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A Word Or Two On Gender

By: Nicole Wagoner

I had a conversation with an older female mentor the other day. We talked about gender and how we both felt about it.

One notable thing she said was, “I never had to think about that stuff when I was your age.” (That stuff being gender) “It’s so confusing for you kids. I never had to question if I was non binary or if I was a guy. I just was who I was.”

I’m paraphrasing, but what stuck out to me about what she said was, “I was who I was.”

I think that’s the beautiful thing about gender. It’s a social construct, but it is one that helps us define how we feel on the inside.

So I often ask myself, what’s my gender?

The conclusion I have come to is that I don’t have one, but here’s where it gets confusing.

I like gendered terms along the female spectrum. I like my partner to call me his girlfriend and my mom often lovingly calls me her girl, which I don’t mind.

So this makes me question my gender all over again. Am I really a girl? Am I faking being non binary for attention?

The conclusion I have come to down boils down to two things.

  1. I am still new to my gender, and I am so used to being called girl and girlfriend that it doesn’t bother me to be called those terms.

The way I came to this conclusion is that my partner, James, has been calling me his partner, despite me expressing I am comfortable with partner and girlfriend. It’s almost like he knew more about my gender than I did, because the more he calls me partner, the weirder it feels on the rare occasion my mom refers to me as his girlfriend or his friends refer to me as such. 

  1. I am still aligned with my biological sex as a female.

I am very feminine presenting. If you saw me on the street you would probably not guess that I was non binary. And up until 2020, I did not even realize I wasn’t a girl. I would proclaim myself as a strong woman, and while I am still biologically a woman, it feels odd to declare that. I would rather declare myself to be a strong person, but at the same time I feel like declaring myself as a strong woman is somewhat accurate. Because I still get harassed on the street. I still have to worry about getting a lesser paycheck than a man does. While gender is a societal construct, my gender does not define all of my societal experiences, and unfortunately, I still face the discrimination that biological women do.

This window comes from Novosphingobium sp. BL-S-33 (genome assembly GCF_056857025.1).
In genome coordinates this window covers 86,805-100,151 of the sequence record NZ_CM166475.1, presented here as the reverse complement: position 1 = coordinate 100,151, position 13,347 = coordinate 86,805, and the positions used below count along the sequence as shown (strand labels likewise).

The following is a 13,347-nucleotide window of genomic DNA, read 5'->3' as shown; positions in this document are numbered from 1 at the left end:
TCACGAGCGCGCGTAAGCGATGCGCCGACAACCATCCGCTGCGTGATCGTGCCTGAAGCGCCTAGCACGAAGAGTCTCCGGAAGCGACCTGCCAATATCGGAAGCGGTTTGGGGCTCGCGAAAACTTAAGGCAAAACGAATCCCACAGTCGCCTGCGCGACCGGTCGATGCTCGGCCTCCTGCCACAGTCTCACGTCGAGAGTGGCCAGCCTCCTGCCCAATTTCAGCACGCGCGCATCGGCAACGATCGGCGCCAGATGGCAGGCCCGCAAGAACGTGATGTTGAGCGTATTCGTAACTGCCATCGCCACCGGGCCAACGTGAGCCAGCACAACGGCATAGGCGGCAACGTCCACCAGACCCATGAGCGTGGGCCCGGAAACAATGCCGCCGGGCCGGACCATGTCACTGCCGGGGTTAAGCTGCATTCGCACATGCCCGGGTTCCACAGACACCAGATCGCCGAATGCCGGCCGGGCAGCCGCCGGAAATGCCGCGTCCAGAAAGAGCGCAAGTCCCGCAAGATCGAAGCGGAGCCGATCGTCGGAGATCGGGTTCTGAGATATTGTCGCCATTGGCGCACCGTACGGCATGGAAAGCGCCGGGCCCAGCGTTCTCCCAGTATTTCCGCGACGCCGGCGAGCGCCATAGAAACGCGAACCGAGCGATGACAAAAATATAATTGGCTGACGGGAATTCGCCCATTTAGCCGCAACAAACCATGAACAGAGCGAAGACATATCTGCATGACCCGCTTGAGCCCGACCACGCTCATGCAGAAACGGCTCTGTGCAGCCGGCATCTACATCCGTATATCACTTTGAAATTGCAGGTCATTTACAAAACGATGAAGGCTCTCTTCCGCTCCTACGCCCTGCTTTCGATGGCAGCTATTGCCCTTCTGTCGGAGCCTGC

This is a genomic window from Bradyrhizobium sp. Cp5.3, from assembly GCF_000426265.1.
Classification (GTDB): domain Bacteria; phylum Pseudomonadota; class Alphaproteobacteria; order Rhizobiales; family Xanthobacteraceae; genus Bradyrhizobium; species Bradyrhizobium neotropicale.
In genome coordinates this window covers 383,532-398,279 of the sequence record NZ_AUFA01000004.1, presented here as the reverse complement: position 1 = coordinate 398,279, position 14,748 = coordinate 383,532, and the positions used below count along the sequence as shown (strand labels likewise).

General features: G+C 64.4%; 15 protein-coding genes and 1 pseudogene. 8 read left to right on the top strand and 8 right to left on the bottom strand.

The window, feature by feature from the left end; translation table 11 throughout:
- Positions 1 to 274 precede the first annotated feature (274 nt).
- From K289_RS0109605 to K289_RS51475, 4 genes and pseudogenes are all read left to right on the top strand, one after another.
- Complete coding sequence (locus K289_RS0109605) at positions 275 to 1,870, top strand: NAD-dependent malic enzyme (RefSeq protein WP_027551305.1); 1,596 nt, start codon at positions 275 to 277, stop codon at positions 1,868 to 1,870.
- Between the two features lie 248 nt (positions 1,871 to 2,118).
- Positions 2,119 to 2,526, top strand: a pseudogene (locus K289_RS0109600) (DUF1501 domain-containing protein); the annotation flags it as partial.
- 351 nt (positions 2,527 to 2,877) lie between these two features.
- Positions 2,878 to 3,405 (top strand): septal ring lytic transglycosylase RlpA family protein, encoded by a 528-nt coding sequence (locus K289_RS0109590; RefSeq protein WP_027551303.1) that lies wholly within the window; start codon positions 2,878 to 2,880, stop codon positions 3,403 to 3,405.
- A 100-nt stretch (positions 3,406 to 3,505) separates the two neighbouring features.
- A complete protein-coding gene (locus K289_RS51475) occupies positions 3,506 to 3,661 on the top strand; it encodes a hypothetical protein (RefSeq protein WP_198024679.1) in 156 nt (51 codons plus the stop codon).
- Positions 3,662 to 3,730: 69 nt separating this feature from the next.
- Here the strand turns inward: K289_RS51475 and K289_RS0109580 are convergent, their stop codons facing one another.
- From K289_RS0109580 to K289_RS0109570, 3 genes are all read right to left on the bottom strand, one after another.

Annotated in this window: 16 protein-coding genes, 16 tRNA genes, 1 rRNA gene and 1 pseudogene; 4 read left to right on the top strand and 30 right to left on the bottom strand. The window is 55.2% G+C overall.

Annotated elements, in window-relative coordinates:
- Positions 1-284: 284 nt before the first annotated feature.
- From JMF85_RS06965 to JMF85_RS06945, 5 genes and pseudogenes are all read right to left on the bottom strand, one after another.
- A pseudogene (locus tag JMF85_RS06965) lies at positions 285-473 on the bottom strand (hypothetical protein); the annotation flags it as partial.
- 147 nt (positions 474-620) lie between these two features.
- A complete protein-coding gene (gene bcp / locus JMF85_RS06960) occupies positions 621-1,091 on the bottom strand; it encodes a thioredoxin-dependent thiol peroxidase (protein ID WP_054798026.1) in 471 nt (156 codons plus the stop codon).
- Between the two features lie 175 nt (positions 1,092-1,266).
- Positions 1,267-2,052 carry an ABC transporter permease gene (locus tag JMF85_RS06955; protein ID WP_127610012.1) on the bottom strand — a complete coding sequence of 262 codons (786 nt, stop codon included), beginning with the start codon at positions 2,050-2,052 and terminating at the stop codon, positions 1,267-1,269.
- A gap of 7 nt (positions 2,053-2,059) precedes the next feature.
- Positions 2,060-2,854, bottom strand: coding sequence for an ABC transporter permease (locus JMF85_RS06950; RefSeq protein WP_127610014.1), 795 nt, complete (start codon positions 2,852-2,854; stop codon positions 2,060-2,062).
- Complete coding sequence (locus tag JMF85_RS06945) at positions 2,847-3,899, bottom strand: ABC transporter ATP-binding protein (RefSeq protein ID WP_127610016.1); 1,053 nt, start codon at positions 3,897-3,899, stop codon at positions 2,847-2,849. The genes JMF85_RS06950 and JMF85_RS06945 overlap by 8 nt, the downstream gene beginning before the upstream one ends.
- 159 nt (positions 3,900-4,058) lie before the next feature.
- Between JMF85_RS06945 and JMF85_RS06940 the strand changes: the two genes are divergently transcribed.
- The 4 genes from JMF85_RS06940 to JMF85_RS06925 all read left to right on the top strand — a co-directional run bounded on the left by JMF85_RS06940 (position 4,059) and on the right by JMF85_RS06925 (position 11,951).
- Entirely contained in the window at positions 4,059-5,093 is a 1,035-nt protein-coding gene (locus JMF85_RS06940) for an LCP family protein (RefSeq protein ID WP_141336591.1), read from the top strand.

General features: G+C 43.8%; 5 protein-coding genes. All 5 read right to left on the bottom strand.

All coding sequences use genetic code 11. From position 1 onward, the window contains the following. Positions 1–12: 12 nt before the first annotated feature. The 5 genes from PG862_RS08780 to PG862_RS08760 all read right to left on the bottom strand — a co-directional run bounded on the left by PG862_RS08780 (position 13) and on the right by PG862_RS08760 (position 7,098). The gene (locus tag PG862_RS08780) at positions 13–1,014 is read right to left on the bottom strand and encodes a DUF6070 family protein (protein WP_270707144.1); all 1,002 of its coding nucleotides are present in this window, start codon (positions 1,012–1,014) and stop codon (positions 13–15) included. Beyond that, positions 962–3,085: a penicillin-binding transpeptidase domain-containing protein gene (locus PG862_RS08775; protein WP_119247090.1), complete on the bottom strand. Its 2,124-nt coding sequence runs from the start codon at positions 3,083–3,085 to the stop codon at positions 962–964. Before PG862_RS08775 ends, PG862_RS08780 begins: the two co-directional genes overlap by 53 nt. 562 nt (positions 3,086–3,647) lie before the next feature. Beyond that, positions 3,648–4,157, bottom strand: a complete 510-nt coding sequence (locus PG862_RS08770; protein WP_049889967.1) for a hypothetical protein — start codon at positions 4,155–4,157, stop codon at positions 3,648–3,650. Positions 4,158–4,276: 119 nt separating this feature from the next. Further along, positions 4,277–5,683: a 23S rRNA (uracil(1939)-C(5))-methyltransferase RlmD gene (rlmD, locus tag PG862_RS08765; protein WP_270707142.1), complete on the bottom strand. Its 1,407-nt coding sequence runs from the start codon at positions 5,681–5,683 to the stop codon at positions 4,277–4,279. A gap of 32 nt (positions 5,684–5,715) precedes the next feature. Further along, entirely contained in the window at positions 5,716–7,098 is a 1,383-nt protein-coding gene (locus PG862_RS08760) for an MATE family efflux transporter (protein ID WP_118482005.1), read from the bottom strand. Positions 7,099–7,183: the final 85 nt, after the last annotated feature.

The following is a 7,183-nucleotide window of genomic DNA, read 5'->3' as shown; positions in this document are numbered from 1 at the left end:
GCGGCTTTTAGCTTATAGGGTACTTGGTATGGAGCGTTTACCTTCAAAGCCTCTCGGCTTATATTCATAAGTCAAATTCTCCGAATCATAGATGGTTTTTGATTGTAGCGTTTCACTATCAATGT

So maybe that is why every once in a while I find myself wanting to declare myself a strong, independent woman, because even though I am not a woman at heart, I am still taking on the adversity faced by women.

So I find myself questioning my own feelings as a non binary person. Am I not non binary because I feel attached to my experiences as a biological woman? Am I not non binary if I feel ok being referred to as a girlfriend?

I don’t know if I’m being honest with you. Every day I question whether my experiences and emotions are valid. Because I look at a feminine presenting biological woman and wonder if I want to be her. I love putting on wigs and looking like what society considers a woman. But the day I chopped my hair off, I felt so seen by myself and I felt so validated. I felt like I was myself. So if I feel like myself while feminine presenting, even though I also feel like myself when I’m presenting androgynously, am I really non binary?

But sometimes I remember how cis people look at gender. I don’t think a cis person has ever looked at Stitch from Lilo and Stitch and envied how much androgyny the little gremlin has. I don’t think cis people feel the way I do when my partner stopped saying, “Ladies first,” and jokingly started saying, “Enbies first.” It was such a simple gesture and I don’t know if he knows how much it meant to me, and how validated it makes me feel.

In the end, I think it boils down to this: I just am who I am. It’s like my mentor said. I was born a woman and I have faced the adversity a woman has faced, and I cannot change that. I am biologically predisposed to some diseases because of my sex, and I cannot change that. But I also cannot change the way my brain feels when I look in the mirror and perceive myself as androgynous. I cannot change the way I feel when my friends use they pronouns for me (even though I use she as well.) The one thing I can change is how I show myself to the world, and how I tell the world about myself. I am here to tell the world I am non binary, no matter what my self doubt says sometimes, and no matter what the world says sometimes.